Speckhard studies counter-extremism, specifically how groups like ISIS are recruited over the Internet, and said Google had taken similar measures to favor anti-extremist content when users at risk looked for terms that would normally lead them to ISIS propaganda .

"We know that [Facebook] has been working non-stop on this," Speckhard said. "The truth is that the hate speech of the far right is much more difficult to identify than the ISIS films. People use humor. They are more ingenious about it than ISIS. "

Facebook funds the documentary project of ICSVE, entitled "Breaking the ISIS brand", which has created more than 100 videos that show the members of ISIS disillusioned by their cause. The videos are intended to be shared on social networks.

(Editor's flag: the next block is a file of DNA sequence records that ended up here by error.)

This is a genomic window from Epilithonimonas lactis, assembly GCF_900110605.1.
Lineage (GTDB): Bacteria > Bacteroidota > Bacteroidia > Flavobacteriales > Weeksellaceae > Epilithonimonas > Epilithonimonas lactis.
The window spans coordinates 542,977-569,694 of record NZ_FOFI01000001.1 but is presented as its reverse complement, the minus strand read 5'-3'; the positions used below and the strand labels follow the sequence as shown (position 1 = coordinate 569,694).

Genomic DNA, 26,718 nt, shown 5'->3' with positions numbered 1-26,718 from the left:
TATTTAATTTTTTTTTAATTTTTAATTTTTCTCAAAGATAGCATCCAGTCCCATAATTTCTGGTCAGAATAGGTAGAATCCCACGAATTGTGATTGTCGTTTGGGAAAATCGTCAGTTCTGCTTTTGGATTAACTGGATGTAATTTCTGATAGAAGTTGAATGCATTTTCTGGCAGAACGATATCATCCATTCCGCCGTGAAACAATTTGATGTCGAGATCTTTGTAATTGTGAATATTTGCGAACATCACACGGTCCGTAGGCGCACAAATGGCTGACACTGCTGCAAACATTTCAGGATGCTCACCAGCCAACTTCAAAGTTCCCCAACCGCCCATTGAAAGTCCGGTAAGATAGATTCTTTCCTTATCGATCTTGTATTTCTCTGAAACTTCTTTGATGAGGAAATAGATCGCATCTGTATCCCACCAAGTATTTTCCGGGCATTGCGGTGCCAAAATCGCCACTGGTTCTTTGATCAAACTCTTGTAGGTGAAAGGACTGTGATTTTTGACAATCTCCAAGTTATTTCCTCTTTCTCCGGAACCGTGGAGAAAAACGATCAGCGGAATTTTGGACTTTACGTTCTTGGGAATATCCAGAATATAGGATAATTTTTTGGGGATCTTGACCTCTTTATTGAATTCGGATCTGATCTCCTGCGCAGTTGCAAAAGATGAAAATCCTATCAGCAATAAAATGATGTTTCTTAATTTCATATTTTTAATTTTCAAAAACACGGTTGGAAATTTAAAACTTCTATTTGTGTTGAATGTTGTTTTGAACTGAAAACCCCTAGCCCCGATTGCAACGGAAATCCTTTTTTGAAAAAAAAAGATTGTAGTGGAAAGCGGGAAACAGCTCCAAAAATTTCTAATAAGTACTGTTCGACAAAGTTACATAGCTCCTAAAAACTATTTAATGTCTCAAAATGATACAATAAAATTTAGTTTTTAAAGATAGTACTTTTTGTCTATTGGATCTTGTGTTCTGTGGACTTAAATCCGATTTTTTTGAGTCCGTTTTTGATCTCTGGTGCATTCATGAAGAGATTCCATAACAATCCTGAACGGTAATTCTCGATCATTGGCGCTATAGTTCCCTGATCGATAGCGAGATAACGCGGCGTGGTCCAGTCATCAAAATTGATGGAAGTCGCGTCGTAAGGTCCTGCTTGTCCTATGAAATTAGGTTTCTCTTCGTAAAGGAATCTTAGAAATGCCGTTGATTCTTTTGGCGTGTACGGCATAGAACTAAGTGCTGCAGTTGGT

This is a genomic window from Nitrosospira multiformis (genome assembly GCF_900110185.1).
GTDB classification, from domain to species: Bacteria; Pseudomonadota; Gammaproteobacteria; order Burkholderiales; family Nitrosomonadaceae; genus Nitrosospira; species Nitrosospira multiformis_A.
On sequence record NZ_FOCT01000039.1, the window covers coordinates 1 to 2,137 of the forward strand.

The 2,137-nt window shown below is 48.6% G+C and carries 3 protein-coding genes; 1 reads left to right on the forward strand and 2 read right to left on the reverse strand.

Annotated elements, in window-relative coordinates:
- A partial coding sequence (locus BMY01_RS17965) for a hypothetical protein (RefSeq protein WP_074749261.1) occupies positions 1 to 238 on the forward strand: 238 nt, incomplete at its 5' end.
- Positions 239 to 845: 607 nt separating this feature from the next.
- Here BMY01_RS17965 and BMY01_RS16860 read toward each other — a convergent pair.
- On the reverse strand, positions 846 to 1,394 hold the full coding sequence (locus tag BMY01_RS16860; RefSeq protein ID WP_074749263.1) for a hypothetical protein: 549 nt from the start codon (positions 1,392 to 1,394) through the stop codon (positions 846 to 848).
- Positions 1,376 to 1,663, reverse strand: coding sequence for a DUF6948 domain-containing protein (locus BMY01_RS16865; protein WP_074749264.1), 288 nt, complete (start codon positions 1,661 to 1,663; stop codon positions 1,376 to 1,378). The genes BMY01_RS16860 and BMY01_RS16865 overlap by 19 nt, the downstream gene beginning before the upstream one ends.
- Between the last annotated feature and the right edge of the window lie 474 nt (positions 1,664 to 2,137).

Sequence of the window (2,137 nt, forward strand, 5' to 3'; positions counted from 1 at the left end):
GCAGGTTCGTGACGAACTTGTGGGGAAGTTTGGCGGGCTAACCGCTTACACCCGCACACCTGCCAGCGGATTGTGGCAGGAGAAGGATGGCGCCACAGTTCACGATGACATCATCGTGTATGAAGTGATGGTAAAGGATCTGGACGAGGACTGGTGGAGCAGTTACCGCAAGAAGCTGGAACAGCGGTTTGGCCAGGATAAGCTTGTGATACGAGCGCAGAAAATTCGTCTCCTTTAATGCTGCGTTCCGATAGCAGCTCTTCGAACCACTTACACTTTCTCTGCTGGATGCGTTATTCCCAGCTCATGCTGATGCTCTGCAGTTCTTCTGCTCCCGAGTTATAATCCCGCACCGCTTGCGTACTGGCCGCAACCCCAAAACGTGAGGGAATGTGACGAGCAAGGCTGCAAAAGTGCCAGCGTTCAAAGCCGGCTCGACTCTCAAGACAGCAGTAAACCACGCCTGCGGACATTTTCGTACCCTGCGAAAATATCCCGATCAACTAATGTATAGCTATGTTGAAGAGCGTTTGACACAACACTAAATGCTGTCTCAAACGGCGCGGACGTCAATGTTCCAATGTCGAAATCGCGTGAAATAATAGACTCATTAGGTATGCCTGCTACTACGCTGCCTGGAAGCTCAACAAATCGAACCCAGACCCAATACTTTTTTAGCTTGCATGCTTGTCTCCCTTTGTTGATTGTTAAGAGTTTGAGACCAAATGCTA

Researchers of domestic extremism largely praised the news. Becca Lewis, who studies white supremacy in social media for the non-profit technology research organization Data & Society, called Facebook's announcement "a big step in the right direction and one that is cause for cautious optimism. "

"For years, Facebook has tiptoed on the subject of white supremacy on its website, which has ultimately allowed it to thrive there, almost without control," Lewis said. "These steps suggest that the platform can finally take the problem more seriously than in the past."

Lewis also said it is important to "keep up the pressure on platforms to move forward" with the changes, as social media companies have not always complied with maintaining their platforms after the initial announcements.